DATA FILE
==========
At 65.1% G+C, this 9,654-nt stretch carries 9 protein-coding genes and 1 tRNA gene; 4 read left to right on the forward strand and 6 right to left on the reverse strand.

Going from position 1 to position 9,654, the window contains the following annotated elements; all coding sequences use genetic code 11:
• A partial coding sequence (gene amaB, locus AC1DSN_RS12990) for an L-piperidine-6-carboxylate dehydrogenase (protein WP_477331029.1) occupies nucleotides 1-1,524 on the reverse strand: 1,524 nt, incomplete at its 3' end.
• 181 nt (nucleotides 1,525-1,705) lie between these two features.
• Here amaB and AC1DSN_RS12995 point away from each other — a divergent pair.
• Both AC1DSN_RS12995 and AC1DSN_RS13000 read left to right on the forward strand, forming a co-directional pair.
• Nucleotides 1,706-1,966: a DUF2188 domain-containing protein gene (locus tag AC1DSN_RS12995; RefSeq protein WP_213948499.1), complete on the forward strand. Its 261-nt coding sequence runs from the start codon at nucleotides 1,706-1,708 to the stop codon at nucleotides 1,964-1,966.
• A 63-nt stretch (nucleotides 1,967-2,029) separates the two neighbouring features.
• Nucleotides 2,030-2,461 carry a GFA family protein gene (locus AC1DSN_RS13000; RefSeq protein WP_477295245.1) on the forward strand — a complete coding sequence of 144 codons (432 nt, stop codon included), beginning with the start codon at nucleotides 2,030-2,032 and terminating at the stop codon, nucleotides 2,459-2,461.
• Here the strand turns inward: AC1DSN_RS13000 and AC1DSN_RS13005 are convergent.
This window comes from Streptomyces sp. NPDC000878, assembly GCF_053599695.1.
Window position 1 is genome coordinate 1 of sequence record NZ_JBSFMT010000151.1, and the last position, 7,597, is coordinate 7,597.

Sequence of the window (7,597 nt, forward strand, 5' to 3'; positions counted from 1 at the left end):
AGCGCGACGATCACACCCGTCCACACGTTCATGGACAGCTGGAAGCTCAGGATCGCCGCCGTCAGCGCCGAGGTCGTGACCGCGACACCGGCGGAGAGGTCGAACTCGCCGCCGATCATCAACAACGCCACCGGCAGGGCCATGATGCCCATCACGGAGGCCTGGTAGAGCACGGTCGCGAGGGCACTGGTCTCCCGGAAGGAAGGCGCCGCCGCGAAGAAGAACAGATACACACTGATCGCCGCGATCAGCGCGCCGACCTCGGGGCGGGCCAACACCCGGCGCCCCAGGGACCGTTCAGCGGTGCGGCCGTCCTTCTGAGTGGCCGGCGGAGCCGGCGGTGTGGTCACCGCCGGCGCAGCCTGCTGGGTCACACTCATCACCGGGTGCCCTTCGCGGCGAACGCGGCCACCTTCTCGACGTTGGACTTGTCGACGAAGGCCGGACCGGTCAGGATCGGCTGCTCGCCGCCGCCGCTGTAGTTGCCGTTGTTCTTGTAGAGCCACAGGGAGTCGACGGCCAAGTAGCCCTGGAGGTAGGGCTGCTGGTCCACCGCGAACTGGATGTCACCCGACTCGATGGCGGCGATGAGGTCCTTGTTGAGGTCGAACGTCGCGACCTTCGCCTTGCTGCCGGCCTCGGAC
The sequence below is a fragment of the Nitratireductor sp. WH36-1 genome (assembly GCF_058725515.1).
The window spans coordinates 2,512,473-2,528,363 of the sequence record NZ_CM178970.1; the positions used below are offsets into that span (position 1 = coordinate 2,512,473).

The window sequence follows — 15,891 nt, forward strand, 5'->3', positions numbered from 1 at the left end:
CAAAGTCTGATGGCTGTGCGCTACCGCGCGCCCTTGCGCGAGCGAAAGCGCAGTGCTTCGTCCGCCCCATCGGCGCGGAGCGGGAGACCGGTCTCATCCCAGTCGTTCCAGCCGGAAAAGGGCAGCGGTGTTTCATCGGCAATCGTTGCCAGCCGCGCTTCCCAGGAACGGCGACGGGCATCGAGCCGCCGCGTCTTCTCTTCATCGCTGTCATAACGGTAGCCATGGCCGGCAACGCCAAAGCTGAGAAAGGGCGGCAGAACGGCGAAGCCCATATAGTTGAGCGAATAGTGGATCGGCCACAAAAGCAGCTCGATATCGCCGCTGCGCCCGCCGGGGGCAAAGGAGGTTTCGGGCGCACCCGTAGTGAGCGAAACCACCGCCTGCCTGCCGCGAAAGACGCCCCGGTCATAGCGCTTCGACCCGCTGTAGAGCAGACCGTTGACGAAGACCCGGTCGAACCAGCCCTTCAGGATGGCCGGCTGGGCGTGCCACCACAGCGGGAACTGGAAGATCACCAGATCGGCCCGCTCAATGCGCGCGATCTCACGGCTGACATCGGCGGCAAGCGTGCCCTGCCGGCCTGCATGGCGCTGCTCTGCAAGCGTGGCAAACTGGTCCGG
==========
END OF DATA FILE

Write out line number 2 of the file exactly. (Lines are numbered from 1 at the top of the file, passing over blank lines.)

Going from position 1 to position 9,654, the window contains the following annotated elements; all coding sequences use genetic code 11: